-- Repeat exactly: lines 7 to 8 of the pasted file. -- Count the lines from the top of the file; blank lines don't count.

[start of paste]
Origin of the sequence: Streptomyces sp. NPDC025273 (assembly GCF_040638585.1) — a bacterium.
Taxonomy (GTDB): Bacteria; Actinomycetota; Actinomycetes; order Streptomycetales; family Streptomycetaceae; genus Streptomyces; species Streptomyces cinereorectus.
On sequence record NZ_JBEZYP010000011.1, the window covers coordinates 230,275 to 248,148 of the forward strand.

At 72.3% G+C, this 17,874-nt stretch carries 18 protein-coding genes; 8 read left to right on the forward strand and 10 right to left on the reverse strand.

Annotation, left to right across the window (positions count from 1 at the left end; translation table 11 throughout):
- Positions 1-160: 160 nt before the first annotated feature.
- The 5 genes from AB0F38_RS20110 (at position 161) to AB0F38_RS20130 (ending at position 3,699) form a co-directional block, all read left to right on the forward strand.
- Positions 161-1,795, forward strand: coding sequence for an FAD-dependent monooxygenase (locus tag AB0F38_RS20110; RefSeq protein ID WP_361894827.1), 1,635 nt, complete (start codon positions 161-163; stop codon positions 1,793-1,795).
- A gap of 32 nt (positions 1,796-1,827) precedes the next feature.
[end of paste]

- The 5 genes from AB0F38_RS20110 (at position 161) to AB0F38_RS20130 (ending at position 3,699) form a co-directional block, all read left to right on the forward strand.
- Positions 161-1,795, forward strand: coding sequence for an FAD-dependent monooxygenase (locus tag AB0F38_RS20110; RefSeq protein ID WP_361894827.1), 1,635 nt, complete (start codon positions 161-163; stop codon positions 1,793-1,795).